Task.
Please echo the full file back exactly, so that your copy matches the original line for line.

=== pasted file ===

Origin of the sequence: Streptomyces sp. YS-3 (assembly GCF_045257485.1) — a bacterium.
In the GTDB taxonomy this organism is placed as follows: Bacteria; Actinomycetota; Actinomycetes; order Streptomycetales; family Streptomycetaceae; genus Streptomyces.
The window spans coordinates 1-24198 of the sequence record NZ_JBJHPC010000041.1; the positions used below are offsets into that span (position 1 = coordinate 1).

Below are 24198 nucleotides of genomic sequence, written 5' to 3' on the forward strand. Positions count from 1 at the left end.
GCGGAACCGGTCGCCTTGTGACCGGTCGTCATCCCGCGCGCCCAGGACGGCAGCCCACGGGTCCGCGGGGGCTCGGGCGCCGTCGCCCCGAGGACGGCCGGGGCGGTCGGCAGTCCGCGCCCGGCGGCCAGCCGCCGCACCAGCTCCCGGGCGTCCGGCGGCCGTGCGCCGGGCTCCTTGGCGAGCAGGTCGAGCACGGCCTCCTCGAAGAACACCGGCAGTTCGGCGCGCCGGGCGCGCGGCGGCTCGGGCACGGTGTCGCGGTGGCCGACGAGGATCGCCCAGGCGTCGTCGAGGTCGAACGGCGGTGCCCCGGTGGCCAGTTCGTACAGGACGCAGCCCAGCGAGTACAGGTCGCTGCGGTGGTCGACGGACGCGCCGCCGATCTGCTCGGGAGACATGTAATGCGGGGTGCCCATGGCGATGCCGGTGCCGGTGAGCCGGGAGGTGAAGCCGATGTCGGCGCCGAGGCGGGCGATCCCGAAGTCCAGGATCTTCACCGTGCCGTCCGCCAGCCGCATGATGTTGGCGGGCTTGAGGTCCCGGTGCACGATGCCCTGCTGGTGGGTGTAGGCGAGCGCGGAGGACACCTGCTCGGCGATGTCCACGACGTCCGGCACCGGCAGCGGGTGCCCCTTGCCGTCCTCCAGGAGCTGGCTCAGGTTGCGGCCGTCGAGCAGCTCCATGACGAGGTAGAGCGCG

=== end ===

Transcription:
Origin of the sequence: Streptomyces sp. YS-3 (assembly GCF_045257485.1) — a bacterium.
In the GTDB taxonomy this organism is placed as follows: Bacteria; Actinomycetota; Actinomycetes; order Streptomycetales; family Streptomycetaceae; genus Streptomyces.
The window spans coordinates 1-24198 of the sequence record NZ_JBJHPC010000041.1; the positions used below are offsets into that span (position 1 = coordinate 1).

Below are 24198 nucleotides of genomic sequence, written 5' to 3' on the forward strand. Positions count from 1 at the left end.
GCGGAACCGGTCGCCTTGTGACCGGTCGTCATCCCGCGCGCCCAGGACGGCAGCCCACGGGTCCGCGGGGGCTCGGGCGCCGTCGCCCCGAGGACGGCCGGGGCGGTCGGCAGTCCGCGCCCGGCGGCCAGCCGCCGCACCAGCTCCCGGGCGTCCGGCGGCCGTGCGCCGGGCTCCTTGGCGAGCAGGTCGAGCACGGCCTCCTCGAAGAACACCGGCAGTTCGGCGCGCCGGGCGCGCGGCGGCTCGGGCACGGTGTCGCGGTGGCCGACGAGGATCGCCCAGGCGTCGTCGAGGTCGAACGGCGGTGCCCCGGTGGCCAGTTCGTACAGGACGCAGCCCAGCGAGTACAGGTCGCTGCGGTGGTCGACGGACGCGCCGCCGATCTGCTCGGGAGACATGTAATGCGGGGTGCCCATGGCGATGCCGGTGCCGGTGAGCCGGGAGGTGAAGCCGATGTCGGCGCCGAGGCGGGCGATCCCGAAGTCCAGGATCTTCACCGTGCCGTCCGCCAGCCGCATGATGTTGGCGGGCTTGAGGTCCCGGTGCACGATGCCCTGCTGGTGGGTGTAGGCGAGCGCGGAGGACACCTGCTCGGCGATGTCCACGACGTCCGGCACCGGCAGCGGGTGCCCCTTGCCGTCCTCCAGGAGCTGGCTCAGGTTGCGGCCGTCGAGCAGCTCCATGACGAGGTAGAGCGCG